Tag archives for poultry workers
Poultry processing firm Allen Harim Foods’ slogan is “Improving the Quality of Life and Sharing Happiness.” It’s difficult for me to see how either is achieved with its mismanagement of work-related injuries and the hazards that cause them.
Republican proposal to ban unions at the IRS could mean trouble for other federal employees; ExxonMobil refinery in California cited for violations in February explosion; OSHA fines poultry company for “outrageously dangerous” conditions; and a strip club dancer calls for the same protections and respect afforded to other workers.
I’ve got to believe that someone who wants to know that the chicken they’re about to eat was humanely treated would want to know the same thing about the workers who slaughtered and packaged that poultry.
OSHA found what I’d call medical malpractice going on at a nursing station at a Wayne Farms poultry processing plant. The agency called them on it in a letter to firm’s operations manager.
Poultry and meatpacking workers submitted a petition to OSHA in September 2013 asking the agency to issue a regulation to address line speed and other hazards that lead to musculoskeletal injuries. Sixteen months later, they’re still waiting for a response.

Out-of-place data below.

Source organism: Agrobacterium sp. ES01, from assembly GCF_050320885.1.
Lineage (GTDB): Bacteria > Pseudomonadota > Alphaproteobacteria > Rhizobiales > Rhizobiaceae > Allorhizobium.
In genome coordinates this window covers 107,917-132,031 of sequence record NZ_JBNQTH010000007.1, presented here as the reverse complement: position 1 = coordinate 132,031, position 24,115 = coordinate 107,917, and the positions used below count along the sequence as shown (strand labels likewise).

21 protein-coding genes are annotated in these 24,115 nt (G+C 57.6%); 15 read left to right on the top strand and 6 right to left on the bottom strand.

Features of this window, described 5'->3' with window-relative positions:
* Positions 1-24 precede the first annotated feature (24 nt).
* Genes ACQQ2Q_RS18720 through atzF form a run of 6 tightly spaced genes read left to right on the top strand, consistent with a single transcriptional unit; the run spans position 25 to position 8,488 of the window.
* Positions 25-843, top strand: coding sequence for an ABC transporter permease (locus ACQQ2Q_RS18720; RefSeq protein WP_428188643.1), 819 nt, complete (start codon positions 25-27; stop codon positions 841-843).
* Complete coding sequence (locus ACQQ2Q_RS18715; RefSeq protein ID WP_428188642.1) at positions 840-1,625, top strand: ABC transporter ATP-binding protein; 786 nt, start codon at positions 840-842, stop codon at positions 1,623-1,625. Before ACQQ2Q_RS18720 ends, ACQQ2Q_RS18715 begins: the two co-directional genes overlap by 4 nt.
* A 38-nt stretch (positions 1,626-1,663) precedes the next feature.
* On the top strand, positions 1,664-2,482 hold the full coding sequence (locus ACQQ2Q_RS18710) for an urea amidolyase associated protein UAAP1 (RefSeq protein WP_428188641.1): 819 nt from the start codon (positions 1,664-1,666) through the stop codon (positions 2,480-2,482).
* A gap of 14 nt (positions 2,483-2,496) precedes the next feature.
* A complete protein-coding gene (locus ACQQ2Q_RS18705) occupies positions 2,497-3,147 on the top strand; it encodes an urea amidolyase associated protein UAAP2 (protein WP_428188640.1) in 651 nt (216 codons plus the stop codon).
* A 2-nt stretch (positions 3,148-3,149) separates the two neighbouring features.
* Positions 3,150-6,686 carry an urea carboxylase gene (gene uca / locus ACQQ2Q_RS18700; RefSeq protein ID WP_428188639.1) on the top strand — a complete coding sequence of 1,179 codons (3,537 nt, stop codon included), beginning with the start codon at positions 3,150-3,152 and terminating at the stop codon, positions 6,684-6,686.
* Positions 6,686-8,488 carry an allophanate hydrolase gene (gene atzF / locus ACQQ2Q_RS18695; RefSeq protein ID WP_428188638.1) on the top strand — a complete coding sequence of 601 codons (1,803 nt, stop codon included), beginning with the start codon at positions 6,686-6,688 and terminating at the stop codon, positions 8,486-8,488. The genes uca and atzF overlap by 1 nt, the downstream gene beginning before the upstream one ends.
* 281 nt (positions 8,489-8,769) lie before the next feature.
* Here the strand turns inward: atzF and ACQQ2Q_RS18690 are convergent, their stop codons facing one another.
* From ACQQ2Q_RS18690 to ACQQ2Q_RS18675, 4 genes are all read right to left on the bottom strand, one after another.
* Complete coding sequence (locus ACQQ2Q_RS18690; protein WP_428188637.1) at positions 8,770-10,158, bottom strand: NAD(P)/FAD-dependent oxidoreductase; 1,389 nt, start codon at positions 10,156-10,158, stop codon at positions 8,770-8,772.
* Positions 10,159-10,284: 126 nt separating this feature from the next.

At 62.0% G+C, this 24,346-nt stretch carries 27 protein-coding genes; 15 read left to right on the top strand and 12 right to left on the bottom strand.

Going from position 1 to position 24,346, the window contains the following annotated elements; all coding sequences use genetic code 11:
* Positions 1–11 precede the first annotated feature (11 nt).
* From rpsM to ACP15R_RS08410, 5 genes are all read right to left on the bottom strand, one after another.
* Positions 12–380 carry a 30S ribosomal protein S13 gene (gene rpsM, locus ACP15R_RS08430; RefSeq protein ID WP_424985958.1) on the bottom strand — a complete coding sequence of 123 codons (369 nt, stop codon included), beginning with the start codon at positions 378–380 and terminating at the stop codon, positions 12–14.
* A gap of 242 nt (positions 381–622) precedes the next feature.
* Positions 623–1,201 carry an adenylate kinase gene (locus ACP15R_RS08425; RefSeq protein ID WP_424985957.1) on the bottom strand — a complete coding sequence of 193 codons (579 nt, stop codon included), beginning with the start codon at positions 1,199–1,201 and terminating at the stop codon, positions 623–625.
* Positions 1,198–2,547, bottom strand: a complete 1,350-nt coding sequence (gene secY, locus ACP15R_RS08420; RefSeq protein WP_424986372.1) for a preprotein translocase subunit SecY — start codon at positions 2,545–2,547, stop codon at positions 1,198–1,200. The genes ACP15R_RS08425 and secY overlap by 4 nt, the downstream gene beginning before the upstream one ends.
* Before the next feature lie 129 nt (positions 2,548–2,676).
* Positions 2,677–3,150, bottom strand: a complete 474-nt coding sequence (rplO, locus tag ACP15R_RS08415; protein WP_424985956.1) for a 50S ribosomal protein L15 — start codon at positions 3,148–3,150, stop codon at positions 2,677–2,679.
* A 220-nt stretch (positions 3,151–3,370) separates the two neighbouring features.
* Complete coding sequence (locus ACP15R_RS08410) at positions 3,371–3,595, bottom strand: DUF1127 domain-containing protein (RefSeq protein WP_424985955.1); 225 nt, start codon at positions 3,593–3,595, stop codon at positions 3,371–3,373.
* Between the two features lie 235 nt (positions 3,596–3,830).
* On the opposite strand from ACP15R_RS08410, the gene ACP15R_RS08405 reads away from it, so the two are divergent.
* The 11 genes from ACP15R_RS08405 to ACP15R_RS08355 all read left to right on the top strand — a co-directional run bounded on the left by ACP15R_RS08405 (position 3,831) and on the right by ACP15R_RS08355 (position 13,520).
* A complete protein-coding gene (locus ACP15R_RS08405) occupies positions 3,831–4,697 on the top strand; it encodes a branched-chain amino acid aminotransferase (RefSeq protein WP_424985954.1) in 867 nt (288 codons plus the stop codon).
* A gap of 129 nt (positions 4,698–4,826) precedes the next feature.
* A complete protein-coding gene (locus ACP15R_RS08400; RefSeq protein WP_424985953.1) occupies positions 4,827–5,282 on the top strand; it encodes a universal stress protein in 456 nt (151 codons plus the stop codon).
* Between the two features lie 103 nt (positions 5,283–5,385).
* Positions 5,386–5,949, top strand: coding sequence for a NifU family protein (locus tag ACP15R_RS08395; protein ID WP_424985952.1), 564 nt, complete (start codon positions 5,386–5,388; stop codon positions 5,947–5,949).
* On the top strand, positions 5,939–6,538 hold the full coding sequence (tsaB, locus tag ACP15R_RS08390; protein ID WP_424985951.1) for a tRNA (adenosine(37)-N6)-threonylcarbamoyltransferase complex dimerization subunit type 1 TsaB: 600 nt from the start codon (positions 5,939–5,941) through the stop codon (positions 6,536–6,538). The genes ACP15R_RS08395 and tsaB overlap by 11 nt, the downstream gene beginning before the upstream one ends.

After more than a decade, OSHA used its “general duty clause” to issue citations to a poultry processing firm for ergonomic hazards.
The Labor Department convinced USDA to insert some worker safety measures into its new poultry slaughter inspection regulation. Poultry workers hope the measures are more than just words in the Federal Register notice.
For 17 years, Salvadora Roman deboned chickens on the processing line at Wayne Farms in Decatur, Alabama. Because of the repetitive movement and speed of the processing line, Roman developed a chronic and painful hand injury that affects her ability to do even the most basic household chores. About three years ago, she was fired from the plant for taking time off work to visit a doctor for the injury she sustained on the line.
Nine poultry workers filed safety and whistleblower complaints with the Labor Department against the country’s fifth largest poultry company and the temp staffing agency that hired some of them.
Two recent incidents reminded me of what a worker said about “safety talks.”